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U.S. Mad Cow Suspect Tests Positive for the Disease

WASHINGTON, DC, June 24, 2005 (ENS) - A second U.S. animal has tested positive for mad cow disease, Agriculture Secretary Mike Johanns said today. Effective immediately the U.S. Department of Agriculture is adding a second diagnostic test to its protocol for determining whether suspect cattle are infected with the fatal brain wasting disease.

The U.S. Department of Agriculture (USDA) has received final test results from The Veterinary Laboratories Agency in Weybridge, England, confirming that a sample from an animal that was blocked from the food supply in November 2004 has tested positive for bovine spongiform encephalopathy (BSE), commonly called mad cow disease.

The suspect animal was a downer cow, one unable to walk, so it never entered the food chain, Johanns said.

It was one of the three suspect animals whose brain tissue had been tested three times since November, using three different procedures. Results were positive for one cow on one of the three tests. The other tests were either inconclusive or negative for all three cows.

The tests performed at Weybridge confirmed BSE in the cow that had tested positive in one U.S. test.


U.S. Agriculture Secretary Mike Johanns said another test for BSE will be added immediately to the U.S. testing procedures. (Photo courtesy USDA)
Johanns directed USDA scientists to work with international experts "to thoughtfully develop a new protocol that includes performing dual confirmatory tests in the event of another "inconclusive" BSE screening test.

"We are currently testing nearly 1,000 animals per day as part of our BSE enhanced surveillance program, more than 388,000 total tests, and this is the first confirmed case resulting from our surveillance," Johanns said.

Effective immediately, if another BSE rapid screening test results in inconclusive findings, the USDA will run both an immunohistochemistry (IHC) and Western blot confirmatory test. If results from either confirmatory test are positive, the sample will be considered positive for BSE, Johanns said.

Both tests are accepted by the OIE, the World Animal Health Organization.

"This confirmed case of BSE in no way impacts the safety of our nation's food supply," said Johanns.

"I want to make sure we continue to give consumers every reason to be confident in the health of our cattle herd," the secretary said. "By adding the second confirmatory test, we boost that confidence and bring our testing in line with the evolving worldwide trend to use both IHC and Western blot together as confirmatory tests for BSE."

"I am encouraged that our interlocking safeguards are working exactly as intended. This animal was blocked from entering the food supply because of the firewalls we have in place," he said. "Americans have every reason to continue to be confident in the safety of our beef."


Johans took care to assure American beef eaters that the food supply is still safe as the BSE infected cow did not enter the food supply. (Photo by Stephen Ausmus courtesy USDA)
Only one case of mad cow disease had been confirmed previously in the United States, in a dairy cow in Washington State in December 2003. Since then, preliminary tests indicated the possibility of the disease in three cows, but further testing had ruled out any infection.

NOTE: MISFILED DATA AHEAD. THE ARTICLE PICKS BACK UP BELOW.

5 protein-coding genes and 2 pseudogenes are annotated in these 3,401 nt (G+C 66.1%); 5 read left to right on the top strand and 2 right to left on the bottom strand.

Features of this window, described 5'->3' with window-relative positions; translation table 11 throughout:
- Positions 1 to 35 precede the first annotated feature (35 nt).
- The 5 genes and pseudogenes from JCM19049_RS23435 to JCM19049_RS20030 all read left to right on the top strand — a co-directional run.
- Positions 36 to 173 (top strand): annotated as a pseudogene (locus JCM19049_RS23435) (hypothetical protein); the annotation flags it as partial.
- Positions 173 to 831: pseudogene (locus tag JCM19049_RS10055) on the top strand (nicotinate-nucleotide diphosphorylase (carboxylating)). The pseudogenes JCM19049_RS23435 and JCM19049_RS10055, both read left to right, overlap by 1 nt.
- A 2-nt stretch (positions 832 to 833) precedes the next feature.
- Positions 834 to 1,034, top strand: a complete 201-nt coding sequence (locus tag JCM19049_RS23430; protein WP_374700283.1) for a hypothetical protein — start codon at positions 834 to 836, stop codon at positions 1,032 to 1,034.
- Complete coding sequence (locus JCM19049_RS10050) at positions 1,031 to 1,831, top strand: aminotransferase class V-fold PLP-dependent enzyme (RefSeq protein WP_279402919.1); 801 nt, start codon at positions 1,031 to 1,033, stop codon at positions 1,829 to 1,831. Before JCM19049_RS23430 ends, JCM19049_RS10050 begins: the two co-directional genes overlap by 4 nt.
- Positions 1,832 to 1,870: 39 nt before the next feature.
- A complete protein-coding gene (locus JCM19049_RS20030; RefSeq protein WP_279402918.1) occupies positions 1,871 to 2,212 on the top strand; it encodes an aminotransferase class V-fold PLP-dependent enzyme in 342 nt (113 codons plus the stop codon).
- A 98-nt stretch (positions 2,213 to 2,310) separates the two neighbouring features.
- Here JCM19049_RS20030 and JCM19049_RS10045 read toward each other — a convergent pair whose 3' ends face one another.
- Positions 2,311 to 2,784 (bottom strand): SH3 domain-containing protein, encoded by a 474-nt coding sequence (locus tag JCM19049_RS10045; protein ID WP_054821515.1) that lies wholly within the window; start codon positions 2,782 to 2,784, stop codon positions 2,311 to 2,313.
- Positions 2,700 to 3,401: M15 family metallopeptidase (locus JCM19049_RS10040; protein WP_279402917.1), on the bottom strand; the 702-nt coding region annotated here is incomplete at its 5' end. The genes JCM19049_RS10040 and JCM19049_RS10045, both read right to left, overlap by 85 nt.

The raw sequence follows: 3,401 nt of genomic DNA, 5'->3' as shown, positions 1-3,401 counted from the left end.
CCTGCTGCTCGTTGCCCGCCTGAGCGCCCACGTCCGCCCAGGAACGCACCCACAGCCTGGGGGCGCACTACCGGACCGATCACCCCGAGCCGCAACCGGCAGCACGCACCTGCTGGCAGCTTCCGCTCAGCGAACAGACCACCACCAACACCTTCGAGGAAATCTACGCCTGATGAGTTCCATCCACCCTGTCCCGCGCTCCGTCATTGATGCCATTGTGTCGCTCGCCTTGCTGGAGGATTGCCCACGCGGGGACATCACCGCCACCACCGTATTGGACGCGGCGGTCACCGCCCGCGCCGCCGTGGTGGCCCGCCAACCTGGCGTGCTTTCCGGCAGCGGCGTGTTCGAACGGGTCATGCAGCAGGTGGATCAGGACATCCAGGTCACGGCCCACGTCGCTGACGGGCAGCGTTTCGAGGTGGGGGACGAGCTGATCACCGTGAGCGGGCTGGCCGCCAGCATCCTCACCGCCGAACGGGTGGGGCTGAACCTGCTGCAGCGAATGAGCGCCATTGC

USDA has initiated an epidemiological investigation to determine the animal's herd of origin. That investigation is not yet complete. The animal was born before the United States instituted a ruminant-to-ruminant feed ban in August 1997, which prevents the use of most mammalian protein in cattle feed.

According to internationally accepted research, feed containing meat-and-bone meal is the primary way BSE is transferred to the cattle population.

The animal was selected for testing because, as a non-ambulatory animal, it was considered to be at higher risk for BSE. An initial screening test on the animal in November 2004 was inconclusive, triggering USDA to conduct the internationally accepted confirmatory IHC tests. Those test results were negative.

Earlier this month, USDA's Office of the Inspector General recommended further testing of the seven-month-old sample using another internationally recognized confirmatory test, the Western blot. Unlike the IHC, the Western blot was reactive, prompting USDA to send samples from the animal to the Weybridge laboratory for further analysis.

The laboratory in Weybridge, England, is recognized by the OIE as a world reference laboratory for mad cow disease. Weybridge officials this week conducted a combination of rapid, IHC and Western blot testing on tissue samples from the animal in question. At the same time these diagnostic tests were being run by Weybridge, USDA conducted its own additional tests.

As a non-ambulatory, or "downer" animal, the cow was prohibited from entering the human food supply, under an interim final rule in effect since January 2004. Research has shown that BSE is most likely to be found in older non-ambulatory cattle, animals showing signs of central nervous system disorders, injured or emaciated animals, and cattle that have died for unexplained reasons. USDA's testing program targets these groups of animals for testing.

The system of human health protections includes the USDA ban on specified risk materials, or SRM's, from the food supply. SRM's are most likely to contain the BSE agent if it is present in an animal.

Additional measures, such as a longstanding ban on importing cattle and beef products from high-risk countries, a ruminant-to-ruminant feed ban, U.S. slaughter practices, and aggressive surveillance provide a series of interlocking safeguards to protect U.S. consumers and animal health.

As the epidemiological investigation progresses, USDA pledged to continue to communicate findings in "a timely and transparent manner."